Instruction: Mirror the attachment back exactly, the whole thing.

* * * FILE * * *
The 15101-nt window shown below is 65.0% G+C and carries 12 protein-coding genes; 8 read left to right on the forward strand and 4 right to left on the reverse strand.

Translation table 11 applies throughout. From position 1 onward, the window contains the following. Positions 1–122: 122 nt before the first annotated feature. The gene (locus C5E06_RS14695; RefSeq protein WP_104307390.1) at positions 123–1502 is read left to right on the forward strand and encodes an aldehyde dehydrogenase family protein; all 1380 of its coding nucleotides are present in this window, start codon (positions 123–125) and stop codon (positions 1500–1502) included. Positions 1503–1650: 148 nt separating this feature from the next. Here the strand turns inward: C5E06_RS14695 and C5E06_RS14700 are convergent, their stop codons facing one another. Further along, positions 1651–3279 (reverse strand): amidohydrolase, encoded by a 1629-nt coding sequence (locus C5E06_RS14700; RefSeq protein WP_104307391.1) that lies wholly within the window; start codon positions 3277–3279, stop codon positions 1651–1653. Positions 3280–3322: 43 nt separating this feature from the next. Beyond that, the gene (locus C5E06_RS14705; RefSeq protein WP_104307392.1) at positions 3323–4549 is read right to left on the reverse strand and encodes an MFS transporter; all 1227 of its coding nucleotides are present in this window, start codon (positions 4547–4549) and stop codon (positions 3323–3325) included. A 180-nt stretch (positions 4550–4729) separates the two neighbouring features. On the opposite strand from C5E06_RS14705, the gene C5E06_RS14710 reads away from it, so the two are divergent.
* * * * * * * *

The 15101-nt window shown below is 65.0% G+C and carries 12 protein-coding genes; 8 read left to right on the forward strand and 4 right to left on the reverse strand.

Translation table 11 applies throughout. From position 1 onward, the window contains the following. Positions 1–122: 122 nt before the first annotated feature. The gene (locus C5E06_RS14695; RefSeq protein WP_104307390.1) at positions 123–1502 is read left to right on the forward strand and encodes an aldehyde dehydrogenase family protein; all 1380 of its coding nucleotides are present in this window, start codon (positions 123–125) and stop codon (positions 1500–1502) included. Positions 1503–1650: 148 nt separating this feature from the next. Here the strand turns inward: C5E06_RS14695 and C5E06_RS14700 are convergent, their stop codons facing one another. Further along, positions 1651–3279 (reverse strand): amidohydrolase, encoded by a 1629-nt coding sequence (locus C5E06_RS14700; RefSeq protein WP_104307391.1) that lies wholly within the window; start codon positions 3277–3279, stop codon positions 1651–1653. Positions 3280–3322: 43 nt separating this feature from the next. Beyond that, the gene (locus C5E06_RS14705; RefSeq protein WP_104307392.1) at positions 3323–4549 is read right to left on the reverse strand and encodes an MFS transporter; all 1227 of its coding nucleotides are present in this window, start codon (positions 4547–4549) and stop codon (positions 3323–3325) included. A 180-nt stretch (positions 4550–4729) separates the two neighbouring features. On the opposite strand from C5E06_RS14705, the gene C5E06_RS14710 reads away from it, so the two are divergent.